Psalm 46: 1 – 11
1 God is our refuge and strength,
a very present help in trouble.
2 Therefore we will not fear, though the earth should change,
though the mountains shake in the heart of the sea;
3 though its waters roar and foam,
though the mountains tremble with its tumult.
4 There is a river whose streams make glad the city of God,
the holy habitation of the Most High.
5 God is in the midst of the city; it shall not be moved;
God will help it when the morning dawns.
6 The nations are in an uproar, the kingdoms totter;
he utters his voice, the earth melts.
7 The Lord of hosts is with us;
the God of Jacob is our refuge.
8 Come, behold the works of the Lord;
see what desolations he has brought on the earth.
9 He makes wars cease to the end of the earth;
he breaks the bow, and shatters the spear;
he burns the shields with fire.
10 “Be still, and know that I am God!
I am exalted among the nations,
I am exalted in the earth.”
11 The Lord of hosts is with us;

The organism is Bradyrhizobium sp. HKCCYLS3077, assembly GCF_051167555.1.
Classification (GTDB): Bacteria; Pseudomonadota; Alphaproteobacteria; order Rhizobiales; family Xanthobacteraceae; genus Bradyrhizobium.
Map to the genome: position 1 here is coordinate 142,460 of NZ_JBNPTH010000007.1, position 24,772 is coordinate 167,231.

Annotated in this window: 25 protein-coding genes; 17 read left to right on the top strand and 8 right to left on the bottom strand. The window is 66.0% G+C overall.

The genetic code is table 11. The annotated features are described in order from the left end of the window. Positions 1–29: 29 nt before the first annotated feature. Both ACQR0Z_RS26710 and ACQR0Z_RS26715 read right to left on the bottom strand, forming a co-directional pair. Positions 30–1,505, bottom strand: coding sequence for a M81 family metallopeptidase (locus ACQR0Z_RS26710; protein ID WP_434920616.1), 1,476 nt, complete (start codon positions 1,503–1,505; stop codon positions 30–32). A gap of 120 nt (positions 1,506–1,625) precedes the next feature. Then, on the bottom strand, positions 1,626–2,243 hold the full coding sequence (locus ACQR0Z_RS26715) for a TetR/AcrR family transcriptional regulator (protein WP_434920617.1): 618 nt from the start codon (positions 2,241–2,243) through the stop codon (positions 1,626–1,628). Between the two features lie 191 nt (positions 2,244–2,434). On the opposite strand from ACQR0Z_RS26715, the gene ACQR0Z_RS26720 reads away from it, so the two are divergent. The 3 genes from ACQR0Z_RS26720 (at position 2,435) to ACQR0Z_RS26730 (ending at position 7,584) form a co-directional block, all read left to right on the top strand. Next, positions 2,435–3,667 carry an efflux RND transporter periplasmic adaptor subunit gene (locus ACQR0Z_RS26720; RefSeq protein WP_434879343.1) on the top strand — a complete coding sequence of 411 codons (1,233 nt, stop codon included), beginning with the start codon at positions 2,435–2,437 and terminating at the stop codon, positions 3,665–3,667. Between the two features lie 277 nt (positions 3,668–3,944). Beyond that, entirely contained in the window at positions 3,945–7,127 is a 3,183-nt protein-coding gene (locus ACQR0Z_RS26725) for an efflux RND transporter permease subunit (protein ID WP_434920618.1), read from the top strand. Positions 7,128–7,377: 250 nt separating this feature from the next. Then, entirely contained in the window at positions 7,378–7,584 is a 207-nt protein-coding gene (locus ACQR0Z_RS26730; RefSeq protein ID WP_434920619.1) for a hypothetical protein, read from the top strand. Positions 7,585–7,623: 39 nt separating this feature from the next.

the God of Jacob is our refuge.
Martin Luther was not a calm monk. He had squashed his father’s dreams of having a lawyer in the family at the age of 22 when, in the midst of a thunderstorm, a bolt of lightning struck him to the ground and he was overcome with emotion as he cried out, “Saint Anne, help, I will be a monk.” And so, two weeks later, with nary a word to his family, he entered the Augustinian monastery. The Augustinians were not, shall we say, a light order. Perhaps Martin Luther thought, “If I will be a monk I will not be a light monk.” He took the vows of chastity, poverty and obedience and throughout the day there were prayers to be said, not just at 6:00 and 9:00, midday, nuns, vespers and complines, but also one you had to wake up for in the middle of the night. If you got behind on prayers you could try to make them up later, which meant that Martin Luther was at times saving up his prayers for the whole week, trying to get them done in 24 hours without eating or sleeping. Being a monk was not good for his health.